Ajos Sacha (Mansoa alliacea) leaf powder Ajos Sacha Powder

Mansoa alliacea

This product is no longer sold by Raintree Nutrition, Inc. See the main product page for more information why. Try doing a google search for products available from other suppliers or see the rainforest products page to find other companies selling rainforest herbal supplements or rainforest plants if you want to make this rainforest formula yourself.

Ajos sacha is quite well known and popular in the cities and towns in the Amazon and has a long history of use in herbal medicine systems in Peru and Brazil. It is considered analgesic, anti-inflammatory, and antirheumatic and widely used for arthritis, rheumatism, body aches and pain, and muscle aches, injuries and pain.* To see pictures of ajos sacha, click here. For more detailed information about ajos sacha, please see the Plant Database File for Ajos Sacha in the Tropical Plant Database. More information can also be found in the new Antimicrobial Guide.

Traditional Uses:* for arthritis and rheumatism; for coughs, colds, flu, pneumonia and upper respiratory conditions; as a general pain-reliever (headaches, muscles, joints, body aches); for fevers (malaria, flu, etc.); for general inflammation (external and internal)

For more information about ajos sacha (Mansoa alliacea), please refer to the Database File for Ajos sacha in the Tropical Plant Database.

Suggested Use: This plant is best prepared as an infusion (tea): Use one teaspoon of powder for each cup of water. Pour boiling water over herb in cup and allow to steep 10 minutes. Strain tea (or allow settled powder to remain in the bottom of cup) and drink warm. It is traditionally taken in 1 cup dosages, 2-3 times daily. For more complete instrutions on preparing herbs see the Methods for Preparing Herbal Remedies Page.

Contraindications: None reported.
Drug Interactions: None reported.

Third-Party Published Research*

All available third-party research on ajos sacha can be found at PubMed. A partial listing of the published research on ajos sacha is shown below:

Antimicrobial Actions:
Ajos sacha has been reported with antimicrobial actions against fungi, plant viruses, and bacteria.* Researchers reported in two separate studies that ajos sacha was active in vitro against the fungal strains: Alternaria, Fusarium, Microsporum, and Trichophyton.* In other laboratory tests the plant was shown to be effective against several plant viruses.*
Rana, B. K., et al. "Antifungal activity of an aqueous extract of leaves of garlic creeper (Adenocaymma alliaceum Miers.)." Pharmaceutical Biol. 1999; 37(1):. 13-16.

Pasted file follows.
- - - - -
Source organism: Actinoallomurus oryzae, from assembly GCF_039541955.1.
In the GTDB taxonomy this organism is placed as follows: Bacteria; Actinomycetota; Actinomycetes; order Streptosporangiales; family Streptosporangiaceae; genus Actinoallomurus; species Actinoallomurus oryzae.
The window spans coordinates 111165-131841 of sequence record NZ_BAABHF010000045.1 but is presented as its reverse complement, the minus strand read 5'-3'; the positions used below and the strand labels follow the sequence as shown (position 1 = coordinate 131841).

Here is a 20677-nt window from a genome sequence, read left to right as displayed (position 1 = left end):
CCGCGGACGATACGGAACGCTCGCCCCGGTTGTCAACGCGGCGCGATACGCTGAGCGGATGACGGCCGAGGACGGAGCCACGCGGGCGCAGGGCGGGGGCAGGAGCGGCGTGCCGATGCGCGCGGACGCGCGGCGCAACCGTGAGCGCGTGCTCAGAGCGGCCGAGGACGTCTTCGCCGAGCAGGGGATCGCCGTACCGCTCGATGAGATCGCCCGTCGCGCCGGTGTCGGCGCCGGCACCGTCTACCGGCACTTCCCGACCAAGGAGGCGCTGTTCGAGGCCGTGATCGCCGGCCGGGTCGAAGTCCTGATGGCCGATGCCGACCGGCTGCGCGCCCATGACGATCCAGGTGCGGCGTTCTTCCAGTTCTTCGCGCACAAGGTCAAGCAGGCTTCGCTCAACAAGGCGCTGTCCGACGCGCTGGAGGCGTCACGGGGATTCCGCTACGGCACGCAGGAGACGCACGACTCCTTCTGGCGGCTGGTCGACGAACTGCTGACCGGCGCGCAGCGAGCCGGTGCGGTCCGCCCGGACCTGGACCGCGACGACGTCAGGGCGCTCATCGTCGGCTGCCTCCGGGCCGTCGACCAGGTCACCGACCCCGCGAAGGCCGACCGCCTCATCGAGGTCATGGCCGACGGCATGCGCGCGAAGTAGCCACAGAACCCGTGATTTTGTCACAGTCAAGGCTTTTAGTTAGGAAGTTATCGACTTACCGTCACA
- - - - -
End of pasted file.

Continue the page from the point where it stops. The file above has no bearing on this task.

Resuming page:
Singh, U. P., et al. "A rapid method for detecting fungi-toxic substances." World Journal of Microbiology and Biotechnology. 1996; 12(3): 301-302.
Khurana, S., et al. "Effect of plant extracts on the activity of three papaya viruses." J. Gen. Appl. Microbiol. 1970; 16: 225-230.
Ushamalini, C., et al. "Management of charcoal rot of cowpea using biocontrol agents and plant products." Indian Phytopathol. 1997; 50(4): 504-507.
Ushamalini, C., et al. "Suppression of charcoal rot and wilt pathogens of cowpea by botanicals." Plant Disease Research 1997; 12(2): 113-117.
Canapaty, S., et al. "Composition of leaf oil from Adenocalymma alliaceum and its antimicrobial activity." Indian Perfumer 2004; 48(3): 323-329.
Rao, A. M., et al. "Antimicrobial activity of the leaf extract of Adenocalymma alliaceum." Indian Drugs. 1985: 22(7): 364-365.

Anti-inflammatory Actions:
Dunstan, C. A., et al. "Evaluation of some Samoan and Peruvian medicinal plants by prostaglandin biosynthesis and rat ear oedema assays." J. Ethnopharmacol. 1997; 57: 35-56.

Antioxidant Actions:
Scogin, R. "Anthocyanins of the Bignoniaceae." Biochem. Syst. Ecol. 1980; 273-276.
Desmarchelier, C., et al. "Total reactive antioxidant potential (TRAP) and total antioxidant reactivity (TAR) of medicinal plants used in Southwest Amazona (Bolivia and Peru)." Int. J. Pharmacog. 1997; 35(4): 288-296.

Cholesterol-Lowering Actions:
Yeh, Y. Y., et al. "Cholesterol-lowering effect of garlic extracts and organosulfur compounds: human and animal studies." J. Nutr. 2001 Mar; 131(3s): 989S-993S.
Srinivasan, M. R., et al., "Hypocholesterolemic efficacy of garlic-smelling flower Adenocalymma alliaceum Miers. in experimental rats." Indian J. Exp. Biol. 1995; 33(1): 64-66.

Chemicals Identified:
Das Gracas, B., et al. "Volatile sulfides of the Amazonian garlic bush." J. Agr. Food Chem. 1984; 32(5): 1009-1010.
Rao, L. J. M., et al. "Chemical composition of the volatile oil from garlic creeper (Adenocalymma alliaceum)." J. Med. Aromat. Plant Sci. 1999; 21(4): 987-989.
Apparao, M., et al. "Diallyl, Di-, Tri- and Tetrasulphide from Adenocalymma alliaceae." Phytochemistry. 1978; 17: 1660-1661.
Zoghbi, M. G. B., et al. "Volatile constituents from Adenococalymma alliaceum Miers. and Petiveria alliacea L., Two medicinal herbs of the Amazon." Flavour and Fragrance Journal 2002; 17(2): 133-135.
Apparao, M., et al. "Aliin in the garlicky taxon Adenocalymma alliaceum (Bignoniaceae)." Phytochemistry. 1981; 20: 822-823.
Itokawa, H., et al. "Cytotoxic naphthoquinones from Mansoa alliacea." Phytochemistry. 1992; 31(3): 1061-1062.
Sharma, R. K.. "Phytosterols: Wide-spectrum antibacterial agents." Bioorg. Chem. 1993; 21(1): 49-60.
Apparao, M., et al. "Chemical components of Adenocalymma alliaceae." Indian J. Pharm. Sci. 1978; 40: 224A. 9. Rao, M. A., et al. "Flavonoids of the flowers of Adenocalymma alliaceum." Curr. Sci. 1980; 49: 468-469.

* The statements contained herein have not been evaluated
by the Food and Drug Administration. This product is
not intended to treat, cure, mitigate or prevent any disease.
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Last updated 2-11-2013